UN special rapporteur for food Olivier De Schutter said he was inCanada to launch a conversation over a national food strategy, andhe certainly started a debate. Discussion centred on whether Canadians have trouble affording tofeed themselves, with the government arguing De Schutter waswasting his time and advocates for the poor urging politicians toarrange for wide-ranging meetings to create a national foodstrategy. De Schutter warned Wednesday that inequality is getting worse, withmany Canadians having problems getting the healthy food theyrequire. The 11-day visit to Canada involved looking at whether poor peoplein Canada have adequate diets and at social policies to supportpeople with low incomes, he said. De Schutter said his role is tohelp countries identify blind spots in public policies that wouldbe easier to ignore and that he didn't see why he should mincehis words. |
"We have a large number of Canadians who are unacceptably too poorto feed themselves decently," he said. "We have in this country more than 800,000 households who areconsidered food insecure.... This situation is of great concern tome." Canada has a standard of living that is envied throughout theworld, he said. But inequality is increasing and the top 10 percent of the country is 10 times more affluent than the bottom 10per cent. Taxes and benefits reduce inequality much less than inmost OECD countries.
Canada fails to adapt its social assistance benefits and minimumwage to the rising costs of basic necessities, including food andhousing, he added. Food banks are not a solution but a symptom offailing social safety nets. 'Discredit to the United Nations' The Conservative government struck early, with Immigration MinisterJason Kenney suggesting De Schutter is wasting his organization'smoney by visiting a developed country. "Canada sends billion of dollars of food aid to developingcountries around the world where people are starving," Kenney said. "It would be our hope that the contributions we make to the UnitedNations are used to help starving people in developing countries,not to give lectures to wealthy and developed countries likeCanada.
And I think this is a discredit to the United Nations." De Schutter says most of his missions are in developing countries,but he estimates Canada has two to three million people who can'tafford the diets they need to lead healthy lives. He says onemillion First Nations people and 55,000 Inuit are "the desperatesituation" in which they find themselves. "The right to food is about politics. It s not abouttechnicalities. It s a matter of principle and it s a matter ofpolitical will.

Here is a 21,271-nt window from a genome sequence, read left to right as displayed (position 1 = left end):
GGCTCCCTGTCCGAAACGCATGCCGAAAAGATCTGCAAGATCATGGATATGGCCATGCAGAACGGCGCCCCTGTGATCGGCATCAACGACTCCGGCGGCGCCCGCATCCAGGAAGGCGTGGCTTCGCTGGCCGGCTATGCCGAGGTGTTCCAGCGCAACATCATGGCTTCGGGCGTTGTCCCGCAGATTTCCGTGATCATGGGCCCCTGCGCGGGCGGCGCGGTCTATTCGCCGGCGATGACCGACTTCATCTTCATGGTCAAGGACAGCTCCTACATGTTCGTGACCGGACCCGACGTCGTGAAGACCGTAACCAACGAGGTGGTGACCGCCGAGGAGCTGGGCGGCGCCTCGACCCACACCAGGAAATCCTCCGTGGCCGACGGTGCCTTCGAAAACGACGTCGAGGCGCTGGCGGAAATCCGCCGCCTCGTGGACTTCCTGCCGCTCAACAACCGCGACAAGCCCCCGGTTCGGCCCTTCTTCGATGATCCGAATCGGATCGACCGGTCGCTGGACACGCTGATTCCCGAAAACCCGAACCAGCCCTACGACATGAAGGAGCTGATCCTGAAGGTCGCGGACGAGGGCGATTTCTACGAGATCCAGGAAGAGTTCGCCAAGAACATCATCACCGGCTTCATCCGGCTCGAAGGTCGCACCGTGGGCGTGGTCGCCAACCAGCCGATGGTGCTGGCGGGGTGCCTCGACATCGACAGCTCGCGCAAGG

I think these comments are symptomatic of the veryproblem that it is my duty to address," he said. Consumers educate themselves about food NDP MPs urged support for farmers and policies that ensure theworking poor can feed themselves in the wake of De Schutter'sreport. "This government says if you have a job, you won t be poor.That s not true," New Democrat MP Malcolm Allen said Wednesday. At the same time, consumers are trying to re-educate themselvesabout where their food comes from, because much of it isn't grownlocally, he said.
Many farmers have to work off-farm to earn aliving or export all their product to other countries to survive. Hunger and consumer groups also called for a national strategy inCanada to deal with the quality, availability and price of food. Representatives from Food Secure Canada, the National FarmersUnion, Inuit Tapiriit Kanatami and the Centre for Science in thePublic Interest, called for a plan to connect farms withcommunities and to deal with a problem that sees familiesstruggling to feed themselves. Paul Slomp, youth spokesman for the National Farmers Union, saidthey agree that Canada s food system is in dire need of attention.In the last 20 years, he said, the number of farmers under the ageof 35 has decreased from 77,000 to a little more than 24,000. "Parents who are farming are telling their kids it s not worth thestress and it s not worth the debt," he said.
"Canada needs to make sure that farmers have a viable income ingrowing food for Canadians." The groups, representing a variety of interests and each withdifferent demands, all called for a national food strategy. "On a sort of common sense basis, we live in Canada. Kids shouldnot be going to school hungry," said Diane Bronson, executivedirector of Food Secure Canada.
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